All in all what I think you come out with a different deck to Kate/Atman.  If you try to change any one piece of the deck towards the standard Kate/Atman build I believe it sets off a chain reaction of synergies that alter 20 cards into a fairly stock ‘Katman’ deck.  I’m having good success with Chaos Theory as a different breed of Shaper and would certainly recommend giving the little girl as try before you dismiss her.  I’ve played this deck in two tournaments and won both so I must be doing something right.

I’m always trying to improve decks so would like to know what you think, and if you give these decks a try then I’d love to hear how you get on!



As promised here’s a brief summary of how the games went in my tournament win.

Round One – Raymond – Kate McCaffrey & Jinteki: Personal Evolution

Playing as Kate, Raymond makes a good start by playing Professional Contacts on his first turn then running to steal Astroscript Pilot Program from my undefended hand (I mulliganed into a hand with very little Ice).  Unfortunately for Raymond his good start only seals his demise as I play Midseason Replacements on my second turn to ensure he stays tagged for the rest of the game, then trash his Professional Contacts.  He spends a couple of turns grinding up cash the hard way but I hit him with a Closed Accounts and that puts him back into the gutter long enough for me to score Private Security Force and finish the game with Scorched Earth.

It’s now my turn to play Shaper and Raymond reveals he is Jinteki.  That’s interesting and it becomes a great opportunity for me to put to use what I learnt from the OCTGNdata about Jinteki’s weaknesses - if I can avoid killing myself by running too rashly in the early game I should be able to pick Jinteki apart in the mid-late game.  I probe his defences cautiously, all the while digging deep into my deck and waiting for Gordian Blade (for Chum) and Mimic (for Neural Katana).  Raymond manages to score a couple of Agendas while I wait but with my rig assembled I plunder his R&D for a comfortable win.


Round Two – Dan – Whizzard & Jinteki: Personal Evolution

I’ve only rarely played against Whizzard and I have to admit that his ability was a real pain.  My economy cards like PAD Campaign and Private Contracts and a valuable part of my gameplan but against Whizzard I’m forced to play Ice to defend them rather than relying on their high trash cost making them unappealing for the runner to trash.  I make what seems like a great first turn – Ice Wall in front of Private Security Force, which I advance – but he crushes my dreams with a Hedge Fund/Vamp combination then walks past the Ice Wall I can no longer afford to rez to steal my PSF.  Damn.  Forced to start again with no cash the game goes longer than I would like as I defend my Central Servers and stabilise but I score a Private Security Force then finally win by using Breaking News to tag him and Scorched/PSF adds up to 6 meat damage.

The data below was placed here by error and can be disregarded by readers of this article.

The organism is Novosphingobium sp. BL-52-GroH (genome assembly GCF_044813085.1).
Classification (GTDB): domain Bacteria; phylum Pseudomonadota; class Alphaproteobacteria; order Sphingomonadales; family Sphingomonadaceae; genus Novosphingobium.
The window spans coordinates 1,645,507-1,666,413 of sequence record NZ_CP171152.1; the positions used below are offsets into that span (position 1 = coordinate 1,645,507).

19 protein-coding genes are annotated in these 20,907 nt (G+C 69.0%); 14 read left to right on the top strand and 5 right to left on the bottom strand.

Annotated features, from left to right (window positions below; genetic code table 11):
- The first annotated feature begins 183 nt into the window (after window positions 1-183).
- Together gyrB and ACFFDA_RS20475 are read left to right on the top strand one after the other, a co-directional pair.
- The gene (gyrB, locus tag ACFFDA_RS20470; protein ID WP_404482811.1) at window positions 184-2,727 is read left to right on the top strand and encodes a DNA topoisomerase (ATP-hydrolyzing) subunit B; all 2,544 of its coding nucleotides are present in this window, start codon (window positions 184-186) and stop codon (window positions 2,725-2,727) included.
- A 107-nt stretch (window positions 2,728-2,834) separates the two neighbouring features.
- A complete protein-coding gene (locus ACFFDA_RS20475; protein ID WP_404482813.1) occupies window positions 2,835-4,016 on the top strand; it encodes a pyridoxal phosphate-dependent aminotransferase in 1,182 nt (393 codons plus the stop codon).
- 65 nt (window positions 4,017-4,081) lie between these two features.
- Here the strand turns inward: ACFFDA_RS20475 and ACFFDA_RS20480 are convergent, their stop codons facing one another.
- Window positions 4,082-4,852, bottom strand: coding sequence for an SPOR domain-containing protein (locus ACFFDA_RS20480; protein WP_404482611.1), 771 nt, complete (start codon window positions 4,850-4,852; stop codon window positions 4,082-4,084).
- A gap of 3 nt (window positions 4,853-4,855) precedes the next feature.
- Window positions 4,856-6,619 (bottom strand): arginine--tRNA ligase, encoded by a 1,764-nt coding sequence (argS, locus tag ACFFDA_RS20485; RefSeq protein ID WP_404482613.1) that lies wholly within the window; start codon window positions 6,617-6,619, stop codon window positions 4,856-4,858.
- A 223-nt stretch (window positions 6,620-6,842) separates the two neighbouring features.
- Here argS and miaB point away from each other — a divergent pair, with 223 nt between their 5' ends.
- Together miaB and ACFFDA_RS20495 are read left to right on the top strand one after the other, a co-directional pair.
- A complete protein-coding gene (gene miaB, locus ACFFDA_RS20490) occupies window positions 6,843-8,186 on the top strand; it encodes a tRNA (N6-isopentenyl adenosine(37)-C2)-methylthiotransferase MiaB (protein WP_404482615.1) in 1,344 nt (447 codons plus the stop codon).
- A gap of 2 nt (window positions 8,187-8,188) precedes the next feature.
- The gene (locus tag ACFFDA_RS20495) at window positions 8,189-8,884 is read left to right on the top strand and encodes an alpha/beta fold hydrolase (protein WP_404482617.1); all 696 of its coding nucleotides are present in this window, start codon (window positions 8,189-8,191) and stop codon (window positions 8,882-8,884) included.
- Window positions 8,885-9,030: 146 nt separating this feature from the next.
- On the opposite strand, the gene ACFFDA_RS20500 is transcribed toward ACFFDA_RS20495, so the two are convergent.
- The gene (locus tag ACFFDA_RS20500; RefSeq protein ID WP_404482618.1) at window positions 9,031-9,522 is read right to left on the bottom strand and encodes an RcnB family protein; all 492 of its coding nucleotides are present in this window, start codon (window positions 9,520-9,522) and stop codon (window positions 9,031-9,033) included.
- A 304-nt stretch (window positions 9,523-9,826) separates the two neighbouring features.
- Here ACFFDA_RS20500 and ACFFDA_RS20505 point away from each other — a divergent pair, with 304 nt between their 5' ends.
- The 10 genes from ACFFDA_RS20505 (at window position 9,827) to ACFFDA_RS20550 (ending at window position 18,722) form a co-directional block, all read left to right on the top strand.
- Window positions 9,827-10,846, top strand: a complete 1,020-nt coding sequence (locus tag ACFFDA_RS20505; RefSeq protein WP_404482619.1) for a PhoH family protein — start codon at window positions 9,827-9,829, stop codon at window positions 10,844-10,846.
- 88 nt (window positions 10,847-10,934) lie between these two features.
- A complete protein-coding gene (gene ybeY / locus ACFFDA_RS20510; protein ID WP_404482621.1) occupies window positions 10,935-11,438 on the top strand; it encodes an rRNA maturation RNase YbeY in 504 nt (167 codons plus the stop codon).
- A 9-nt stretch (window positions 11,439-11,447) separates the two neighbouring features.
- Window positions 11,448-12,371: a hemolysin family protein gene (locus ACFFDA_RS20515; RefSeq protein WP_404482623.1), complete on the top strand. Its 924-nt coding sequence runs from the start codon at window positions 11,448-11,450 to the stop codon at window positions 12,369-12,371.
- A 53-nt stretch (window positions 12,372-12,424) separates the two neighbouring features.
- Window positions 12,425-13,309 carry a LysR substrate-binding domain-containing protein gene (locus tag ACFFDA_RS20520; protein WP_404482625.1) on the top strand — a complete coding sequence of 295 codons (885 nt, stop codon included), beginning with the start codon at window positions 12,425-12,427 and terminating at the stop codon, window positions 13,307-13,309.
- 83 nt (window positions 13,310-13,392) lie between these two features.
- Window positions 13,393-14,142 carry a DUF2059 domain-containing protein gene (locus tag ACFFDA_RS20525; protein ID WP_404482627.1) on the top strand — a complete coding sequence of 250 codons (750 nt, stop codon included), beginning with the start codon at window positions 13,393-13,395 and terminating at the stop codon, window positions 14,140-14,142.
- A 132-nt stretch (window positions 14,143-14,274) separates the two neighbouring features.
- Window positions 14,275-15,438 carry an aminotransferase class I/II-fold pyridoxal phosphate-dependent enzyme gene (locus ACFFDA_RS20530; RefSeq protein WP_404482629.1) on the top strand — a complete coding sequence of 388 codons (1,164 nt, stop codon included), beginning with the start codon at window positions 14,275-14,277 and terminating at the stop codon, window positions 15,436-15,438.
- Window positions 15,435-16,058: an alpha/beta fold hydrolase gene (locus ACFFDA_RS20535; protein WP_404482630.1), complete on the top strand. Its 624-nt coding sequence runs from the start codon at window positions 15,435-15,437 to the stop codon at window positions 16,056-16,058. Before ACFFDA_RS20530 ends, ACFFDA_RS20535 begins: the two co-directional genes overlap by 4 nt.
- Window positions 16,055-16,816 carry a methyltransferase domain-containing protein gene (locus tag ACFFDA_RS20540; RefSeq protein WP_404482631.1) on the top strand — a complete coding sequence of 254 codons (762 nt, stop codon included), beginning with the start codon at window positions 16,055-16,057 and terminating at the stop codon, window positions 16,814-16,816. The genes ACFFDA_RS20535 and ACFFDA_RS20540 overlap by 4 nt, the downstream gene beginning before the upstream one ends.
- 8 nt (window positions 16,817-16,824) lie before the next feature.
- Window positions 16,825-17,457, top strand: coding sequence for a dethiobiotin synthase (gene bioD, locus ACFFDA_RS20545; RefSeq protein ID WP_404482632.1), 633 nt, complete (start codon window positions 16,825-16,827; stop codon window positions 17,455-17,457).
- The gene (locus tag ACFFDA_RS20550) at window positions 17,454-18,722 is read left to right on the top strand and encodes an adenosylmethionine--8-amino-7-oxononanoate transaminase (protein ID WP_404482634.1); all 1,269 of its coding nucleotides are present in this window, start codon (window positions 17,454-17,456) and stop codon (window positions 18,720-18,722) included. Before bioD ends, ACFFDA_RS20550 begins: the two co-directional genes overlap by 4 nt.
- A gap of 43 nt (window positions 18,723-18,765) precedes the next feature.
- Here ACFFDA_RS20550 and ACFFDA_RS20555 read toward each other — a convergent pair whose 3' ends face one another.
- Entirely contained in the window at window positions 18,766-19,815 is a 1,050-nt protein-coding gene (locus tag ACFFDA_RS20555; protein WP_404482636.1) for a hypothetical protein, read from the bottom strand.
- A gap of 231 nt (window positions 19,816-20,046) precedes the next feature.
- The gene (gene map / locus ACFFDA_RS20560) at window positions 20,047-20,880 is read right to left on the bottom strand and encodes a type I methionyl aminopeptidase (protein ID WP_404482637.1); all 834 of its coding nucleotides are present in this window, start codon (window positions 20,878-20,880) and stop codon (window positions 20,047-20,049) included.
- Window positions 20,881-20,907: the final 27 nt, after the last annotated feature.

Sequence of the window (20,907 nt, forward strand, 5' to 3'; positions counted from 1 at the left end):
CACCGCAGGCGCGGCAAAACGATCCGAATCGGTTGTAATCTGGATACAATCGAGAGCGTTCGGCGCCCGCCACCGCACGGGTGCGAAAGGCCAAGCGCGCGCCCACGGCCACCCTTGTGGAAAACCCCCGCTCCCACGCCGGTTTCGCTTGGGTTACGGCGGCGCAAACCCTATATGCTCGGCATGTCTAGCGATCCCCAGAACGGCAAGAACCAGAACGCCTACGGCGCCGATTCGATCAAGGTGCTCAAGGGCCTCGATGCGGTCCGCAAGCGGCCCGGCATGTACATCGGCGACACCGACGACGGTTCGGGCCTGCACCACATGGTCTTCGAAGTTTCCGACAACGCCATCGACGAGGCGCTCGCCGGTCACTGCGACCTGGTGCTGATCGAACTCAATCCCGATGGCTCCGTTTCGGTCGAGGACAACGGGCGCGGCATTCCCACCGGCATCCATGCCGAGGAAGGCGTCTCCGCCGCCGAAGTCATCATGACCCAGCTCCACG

A second game against Jinteki: Personal Evolution means a second chance to test the OCTGN results.  They prove correct again.  That only tells part of the truth, though, and this game was incredibly tight.  In early probing of Dan’s defences I hit a Snare! and the net damage takes all THREE copies of Test Run from my hand.  Without Test Run my ‘build rig then run’ plan meant I was left digging down to my last 7 cards to complete my rig.  By the time I’d got set up Dan was 5-0 ahead on Agenda points, but after shuffling my Heap back with Levy AR Lab Access I go to town and rapidly level the scores at 5-5.  At that point time is called on the round and I have one last turn to either win or lose the game – I play a second R&D Interface and take my punt by hitting R&D.  The game is simple – if I access an Agenda I win, if I access Dan’s third Snare! I lose, and if neither happens it’s a draw.

Three cards will decide the game.  Agenda to win, Snare! to lose…

Access 1: Chimera
Access 2: Neural Katana
Access 3: (drumroll) Braintrust!

A close run thing but I think if I hadn’t lost all three Test Run it would have been much easier.


Round Three – Jacob – Weyland: Building A Better World & Andromeda

I’m never in this.  Jacob’s Weyland deck is very quick and focussed, pulling in Anonymous Tip and Green Level Clearance with his Influence to keep the cards flowing.  He sees a constant stream of Agendas and the threat of Archer means I can’t run until I’m ready to Datasucker/Mimic Archer down to size.  I never get there.  I’ve played my Chaos Theory runner deck for two months and never been taken to school like this. 

After an ugly beating for my Runner I need a result from NBN and unfortunately for Jacob he hands me one on a plate.  First turn he goes for Account Syphon but gets bounced out by Draco – Jacob accepts the Tag then completely forgets it’s there!  Six turns later he finally ends a turn with less than four cards and I hit him with a Scorched Earth, much to his disbelief.  Really unfortunate for Jacob but I was well ahead in the game and I’m pretty sure I would have won anyway – it just came a few turns early.


Round Four – Henry – Kate McCaffrey & Haas-Bioroid: NEXT Design

Henry has been playing his Atman/Datasucker deck for as long as I’ve been playing Chaos Theory so I know exactly what to expect.  It’s a game where Tollbooth should be a key card, and so it proves as I make a quick start, scoring Astroscript Pilot Program on turn 2, then use the hefty Tollbooth to secure a server long enough to score Project Beale for 3 Agenda Points.  Very quickly Henry is in a pretty unwinnable position – I’ve got 5 Agenda Points and an Astroscript Pilot Program ready to fast advance my next Agenda for the win.  Henry’s slow start means he can’t get into my R&D fast enough to cut off the flow of Agendas and I draw a Project Beale to win.